Can a hospital provide telehealth services using out-of-state physicians who are not licensed in California?
Yes, during the COVID-19 emergency the state Emergency Medical Services Authority has set up a quick process for hospitals to be able to use health care practitioners licensed in other states. For details, go to https://emsa.ca.gov/covid19/ . (4/10)
Can hospitals bill Medicare for telehealth or other virtual services when provided to patients in their own homes?
CMS’s COVID-19 FAQs on Medicare Fee-for Service Billing provide responses to questions on when hospitals can bill Medicare for services provided to a patient in their home when the patient’s home has been made a provider based department of the hospital. (7/22)
Is there any federal guidance on how we can utilize telehealth services during this emergency?
Yes, the Centers for Medicare & Medicaid Services (CMS) has issued a fact sheet and frequently asked questions that provide guidance on how hospitals can use telehealth services under the Medicare program as a result of recently enacted legislation. In addition, CMS has prepared an FAQ on the use of telehealth by private health insurance plans. (4/10)
Where can I find information about telehealth services covered by health plans and insurers?
Both the Department of Managed Health Care and the Department of Insurance have issued guidance directing health plans and insurers to provide increased access to telehealth services during the COVID-19 emergency. (4/10)
Can hospitals use popular applications such as FaceTime, Skype, or Google Hangouts to provide telehealth services?
Yes, the federal Health and Human Services Office of Civil Rights has issued a notice of enforcement discretion announcing it will not impose penalties for noncompliance with HIPAA rules in connection with the good faith provision of telehealth using such non-public facing audio or video communication products during the COVID-19 nationwide public health emergency. However, public facing platforms such as Facebook Live, Twitch, TikTok, and similar video communication applications should not be used in the provision of telehealth by covered health care providers. (4/10)
Can providers from other states provide telehealth services to patients in California?
The federal government has waived requirements that physicians or other health care professionals hold licenses in the state in which they provide services for Medicare payment purposes — including for telehealth services — however, state law on licensure still applies. California’s Emergency Medical Services Authority has established a quick process for telehealth agencies and other entities, including hospitals, to obtain approval to use out-of-state personnel. (4/10)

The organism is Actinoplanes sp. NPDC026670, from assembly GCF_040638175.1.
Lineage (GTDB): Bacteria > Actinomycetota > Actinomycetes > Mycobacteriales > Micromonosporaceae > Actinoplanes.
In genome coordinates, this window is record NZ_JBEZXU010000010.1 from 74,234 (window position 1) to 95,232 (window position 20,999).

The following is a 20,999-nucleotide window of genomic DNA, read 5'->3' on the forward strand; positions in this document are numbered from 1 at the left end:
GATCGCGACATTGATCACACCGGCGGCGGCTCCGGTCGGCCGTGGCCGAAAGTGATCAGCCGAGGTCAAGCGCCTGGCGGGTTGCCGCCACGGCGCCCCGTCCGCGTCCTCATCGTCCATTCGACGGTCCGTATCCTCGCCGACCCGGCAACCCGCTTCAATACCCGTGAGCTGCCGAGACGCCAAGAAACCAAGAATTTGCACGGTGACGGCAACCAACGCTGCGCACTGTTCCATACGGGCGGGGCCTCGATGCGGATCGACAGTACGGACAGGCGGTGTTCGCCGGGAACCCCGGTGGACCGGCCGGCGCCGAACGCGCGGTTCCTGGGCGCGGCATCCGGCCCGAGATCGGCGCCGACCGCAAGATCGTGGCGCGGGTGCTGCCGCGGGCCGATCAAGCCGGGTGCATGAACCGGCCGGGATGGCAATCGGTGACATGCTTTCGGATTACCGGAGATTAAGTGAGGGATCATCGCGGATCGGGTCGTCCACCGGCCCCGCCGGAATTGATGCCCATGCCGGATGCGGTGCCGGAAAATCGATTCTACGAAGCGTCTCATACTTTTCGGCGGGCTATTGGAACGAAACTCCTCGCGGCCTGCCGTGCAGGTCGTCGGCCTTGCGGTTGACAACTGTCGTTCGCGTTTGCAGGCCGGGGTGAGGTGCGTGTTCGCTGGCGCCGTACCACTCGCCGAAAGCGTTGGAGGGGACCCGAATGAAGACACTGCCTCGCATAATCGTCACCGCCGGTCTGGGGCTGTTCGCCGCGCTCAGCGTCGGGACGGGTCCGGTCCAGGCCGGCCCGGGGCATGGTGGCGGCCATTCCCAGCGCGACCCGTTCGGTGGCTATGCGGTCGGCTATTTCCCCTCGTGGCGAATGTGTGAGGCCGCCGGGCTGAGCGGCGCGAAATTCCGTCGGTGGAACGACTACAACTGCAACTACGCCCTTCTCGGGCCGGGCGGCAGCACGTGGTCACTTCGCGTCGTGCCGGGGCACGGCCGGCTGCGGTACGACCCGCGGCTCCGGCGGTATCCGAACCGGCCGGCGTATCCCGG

Can Medicare telehealth services only be provided to patients that have been seen within the past three years?
No, the Coronavirus Aid, Relief, and Economic Security (CARES) Act removed the restriction that telehealth services only be provided to established patients who have been seen by the clinician within the past three years. CMS had previously announced it would not enforce this requirement. (4/10)
Can providers in rural health clinics (RHCs) and federally qualified health clinics (FQHCs) provide Medicare telehealth services to patients outside of their clinics during this emergency?
Yes, the CARES Act removed “distant site” restrictions, allowing RHCs and FQHCs to receive Medicare payment for telehealth services delivered by a provider in their clinics to a patient outside of their clinic, including in their home. CMS guidance provides more information on payment and billing for telehealth services provided by RHCs and RQHCs. (4/20)
Can providers use telehealth to meet “face-to-face” encounter requirements?
For Medicare beneficiaries with end-stage renal disease who receive home dialysis, telehealth can be used for the monthly clinical assessment without first receiving the initial face-to-face clinical assessment and ongoing face-to-face assessments that would typically be required. In addition, telehealth visits with a physician or nurse practitioner can be used to satisfy face-to-face encounter requirements to recertify hospice care eligibility. (4/10)